After five years of beating its benchmark, CalSTRS investment earnings plunged during the year ending June 30, a 25 percent drop that was 6 percent below the median for similar funds.
Actuaries say that if the loss is not spread over several years, a standard “smoothing” process, employer-employee payments that now total 18 percent of payroll would need an additional 13 percent of pay.
A CalSTRS board committee that approved delaying staff bonuses in June rescinded that action last week, receiving approval of the full board for a broader look at pay policy this fall.
State Controller John Chiang recommended in a letter that the compensation committee “consider other options, such as reducing or eliminating incentive awards during years when overall fund investment returns are low or negative.”
Chiang, a CalSTRS board member, said he recognized that a retroactive change in incentive pay for the last fiscal year may not be possible and that most losses resulted from “economic and financial turmoil” in all markets. The controller said the California State Teachers Retirement System and the California Public Employees Retirement System both have “corporate governance” units that monitor private corporations on behalf of stockholders, pushing reforms.
“One of the fundamental principles of good corporate governance is that compensation, especially incentive compensation, be correlated to overall shareholder return,” he said.
Many private-sector financial firms have cut staff and incentive compensation “during these difficult times,” Chiang said. And at a time when CalSTRS may be asking the Legislature for a contribution increase, “should we be handing out bonuses to staff?”
CalSTRS, unlike CalPERS and many other retirement systems, cannot set its own contribution rates. Legislation is needed to increase annual pension payments to CalSTRS from teachers, school districts and the state.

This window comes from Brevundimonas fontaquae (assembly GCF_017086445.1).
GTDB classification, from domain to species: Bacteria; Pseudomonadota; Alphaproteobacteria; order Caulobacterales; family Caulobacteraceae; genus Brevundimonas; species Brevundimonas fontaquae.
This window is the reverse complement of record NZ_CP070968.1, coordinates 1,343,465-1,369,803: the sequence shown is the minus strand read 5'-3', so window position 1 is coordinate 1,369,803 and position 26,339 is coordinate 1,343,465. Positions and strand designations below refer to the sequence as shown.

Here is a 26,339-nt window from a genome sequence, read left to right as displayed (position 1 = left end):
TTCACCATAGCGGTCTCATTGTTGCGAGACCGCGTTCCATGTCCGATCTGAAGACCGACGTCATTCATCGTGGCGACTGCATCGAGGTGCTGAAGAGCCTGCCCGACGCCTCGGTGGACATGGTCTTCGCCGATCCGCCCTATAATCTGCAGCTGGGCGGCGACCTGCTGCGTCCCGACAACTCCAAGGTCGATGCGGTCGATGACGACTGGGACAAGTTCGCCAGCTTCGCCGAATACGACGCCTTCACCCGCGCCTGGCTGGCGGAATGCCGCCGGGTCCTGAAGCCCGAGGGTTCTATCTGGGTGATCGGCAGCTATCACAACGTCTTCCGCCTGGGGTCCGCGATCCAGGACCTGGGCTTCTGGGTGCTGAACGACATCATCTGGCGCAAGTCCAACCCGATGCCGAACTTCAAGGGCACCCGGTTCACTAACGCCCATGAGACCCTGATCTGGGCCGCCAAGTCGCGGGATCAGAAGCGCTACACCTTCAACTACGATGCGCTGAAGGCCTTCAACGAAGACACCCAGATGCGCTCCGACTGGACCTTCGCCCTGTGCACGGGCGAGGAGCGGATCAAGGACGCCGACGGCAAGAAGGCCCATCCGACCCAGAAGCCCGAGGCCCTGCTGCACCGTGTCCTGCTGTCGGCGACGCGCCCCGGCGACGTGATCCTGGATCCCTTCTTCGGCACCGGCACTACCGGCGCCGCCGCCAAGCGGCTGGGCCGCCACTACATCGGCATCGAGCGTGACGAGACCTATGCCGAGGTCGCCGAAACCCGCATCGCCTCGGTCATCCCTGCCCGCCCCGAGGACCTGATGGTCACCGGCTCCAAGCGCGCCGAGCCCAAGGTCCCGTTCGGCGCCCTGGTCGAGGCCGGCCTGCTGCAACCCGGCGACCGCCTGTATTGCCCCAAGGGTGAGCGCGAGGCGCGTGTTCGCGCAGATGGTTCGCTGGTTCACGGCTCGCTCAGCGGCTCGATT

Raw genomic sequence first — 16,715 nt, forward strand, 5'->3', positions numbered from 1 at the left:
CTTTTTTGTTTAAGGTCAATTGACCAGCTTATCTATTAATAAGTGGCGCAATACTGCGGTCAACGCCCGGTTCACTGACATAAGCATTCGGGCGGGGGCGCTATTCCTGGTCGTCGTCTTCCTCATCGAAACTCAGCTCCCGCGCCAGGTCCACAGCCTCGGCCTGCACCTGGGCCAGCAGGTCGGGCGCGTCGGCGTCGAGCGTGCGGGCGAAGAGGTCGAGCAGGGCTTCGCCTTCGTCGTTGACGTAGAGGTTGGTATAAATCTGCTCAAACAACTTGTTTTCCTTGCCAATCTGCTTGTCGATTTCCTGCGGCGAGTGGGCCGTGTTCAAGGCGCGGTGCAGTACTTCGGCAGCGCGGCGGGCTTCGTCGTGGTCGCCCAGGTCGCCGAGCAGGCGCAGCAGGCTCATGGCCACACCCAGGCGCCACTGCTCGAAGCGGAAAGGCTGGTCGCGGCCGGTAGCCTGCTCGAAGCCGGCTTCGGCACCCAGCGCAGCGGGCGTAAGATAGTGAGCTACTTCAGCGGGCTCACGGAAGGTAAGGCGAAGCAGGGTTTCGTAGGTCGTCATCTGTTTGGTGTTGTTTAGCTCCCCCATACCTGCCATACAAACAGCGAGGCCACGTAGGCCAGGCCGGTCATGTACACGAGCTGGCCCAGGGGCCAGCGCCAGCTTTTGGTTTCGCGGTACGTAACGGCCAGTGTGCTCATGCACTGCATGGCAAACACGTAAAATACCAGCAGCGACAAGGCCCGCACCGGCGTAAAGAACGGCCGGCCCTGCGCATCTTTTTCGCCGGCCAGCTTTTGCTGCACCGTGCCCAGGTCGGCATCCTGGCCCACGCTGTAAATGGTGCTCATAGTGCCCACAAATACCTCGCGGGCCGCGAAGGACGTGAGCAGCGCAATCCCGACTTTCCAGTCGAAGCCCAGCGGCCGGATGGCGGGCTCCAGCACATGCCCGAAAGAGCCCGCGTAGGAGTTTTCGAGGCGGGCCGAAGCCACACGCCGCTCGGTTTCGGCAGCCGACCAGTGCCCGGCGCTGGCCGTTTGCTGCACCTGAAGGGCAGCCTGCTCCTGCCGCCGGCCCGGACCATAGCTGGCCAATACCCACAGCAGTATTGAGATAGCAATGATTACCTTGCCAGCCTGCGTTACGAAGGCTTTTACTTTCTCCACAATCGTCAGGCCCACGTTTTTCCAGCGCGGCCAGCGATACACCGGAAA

Currently, the annual contributions total about 18 percent of pay — teachers 8 percent, school districts 8.25 percent, and the state 2 percent. The state also makes a supplemental payment, 2.5 percent, to help some pensions keep pace with inflation.
Most teachers, unlike many government employees, do not receive Social Security in addition to their pensions. Talk of “historic losses” at CalSTRS and a ballooning “unfunded liability” can create anxiety among retirees.
But CalSTRS is a long way from running out of money. Months after the stock market crash, the CalSTRS investment portfolio was worth $119 billion in June, $124 billion in July and the value presumably increased last month along with the market.
CalSTRS paid retirees about $8 billion last year. Contributions to CalSTRS last year totaled about $6.5 billion — $2.4 billion from teachers, $2.5 billion from school districts, and $1.6 billion from the state.
Even before the stock market crash, CalSTRS had an estimated “unfunded liability” of $22.5 billion over the next three decades. It was seeking a contribution increase of 3.7 percent.
Milliman, an actuarial firm, told the CalSTRS board last week that spreading the historic one-year loss of $41.7 billion over a three-year period would increase the needed contribution rate by an additional 7 percent of pay.